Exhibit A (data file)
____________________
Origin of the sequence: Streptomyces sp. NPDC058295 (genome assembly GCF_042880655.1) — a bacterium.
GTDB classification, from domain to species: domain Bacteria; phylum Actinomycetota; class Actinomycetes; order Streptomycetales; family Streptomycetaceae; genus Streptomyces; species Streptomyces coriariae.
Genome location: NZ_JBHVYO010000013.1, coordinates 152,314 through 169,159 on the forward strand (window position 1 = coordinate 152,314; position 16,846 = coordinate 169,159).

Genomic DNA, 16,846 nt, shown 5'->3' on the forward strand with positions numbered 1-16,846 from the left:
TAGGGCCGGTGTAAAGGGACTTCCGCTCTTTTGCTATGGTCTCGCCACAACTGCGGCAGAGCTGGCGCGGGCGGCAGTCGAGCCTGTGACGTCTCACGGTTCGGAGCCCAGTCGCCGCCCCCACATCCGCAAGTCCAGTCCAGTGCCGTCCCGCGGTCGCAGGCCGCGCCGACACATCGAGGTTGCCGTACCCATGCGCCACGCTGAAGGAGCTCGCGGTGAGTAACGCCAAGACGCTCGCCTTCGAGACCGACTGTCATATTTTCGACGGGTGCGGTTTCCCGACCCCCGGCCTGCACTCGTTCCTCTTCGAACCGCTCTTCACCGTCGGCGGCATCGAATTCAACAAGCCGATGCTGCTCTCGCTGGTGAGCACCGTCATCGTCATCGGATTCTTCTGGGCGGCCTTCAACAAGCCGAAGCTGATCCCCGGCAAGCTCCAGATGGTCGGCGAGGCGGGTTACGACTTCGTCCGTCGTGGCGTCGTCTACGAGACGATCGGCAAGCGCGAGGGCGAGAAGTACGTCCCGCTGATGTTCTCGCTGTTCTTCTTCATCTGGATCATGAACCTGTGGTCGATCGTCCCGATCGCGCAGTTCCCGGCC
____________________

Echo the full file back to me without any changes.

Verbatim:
Origin of the sequence: Streptomyces sp. NPDC058295 (genome assembly GCF_042880655.1) — a bacterium.
GTDB classification, from domain to species: domain Bacteria; phylum Actinomycetota; class Actinomycetes; order Streptomycetales; family Streptomycetaceae; genus Streptomyces; species Streptomyces coriariae.
Genome location: NZ_JBHVYO010000013.1, coordinates 152,314 through 169,159 on the forward strand (window position 1 = coordinate 152,314; position 16,846 = coordinate 169,159).

Genomic DNA, 16,846 nt, shown 5'->3' on the forward strand with positions numbered 1-16,846 from the left:
TAGGGCCGGTGTAAAGGGACTTCCGCTCTTTTGCTATGGTCTCGCCACAACTGCGGCAGAGCTGGCGCGGGCGGCAGTCGAGCCTGTGACGTCTCACGGTTCGGAGCCCAGTCGCCGCCCCCACATCCGCAAGTCCAGTCCAGTGCCGTCCCGCGGTCGCAGGCCGCGCCGACACATCGAGGTTGCCGTACCCATGCGCCACGCTGAAGGAGCTCGCGGTGAGTAACGCCAAGACGCTCGCCTTCGAGACCGACTGTCATATTTTCGACGGGTGCGGTTTCCCGACCCCCGGCCTGCACTCGTTCCTCTTCGAACCGCTCTTCACCGTCGGCGGCATCGAATTCAACAAGCCGATGCTGCTCTCGCTGGTGAGCACCGTCATCGTCATCGGATTCTTCTGGGCGGCCTTCAACAAGCCGAAGCTGATCCCCGGCAAGCTCCAGATGGTCGGCGAGGCGGGTTACGACTTCGTCCGTCGTGGCGTCGTCTACGAGACGATCGGCAAGCGCGAGGGCGAGAAGTACGTCCCGCTGATGTTCTCGCTGTTCTTCTTCATCTGGATCATGAACCTGTGGTCGATCGTCCCGATCGCGCAGTTCCCGGCC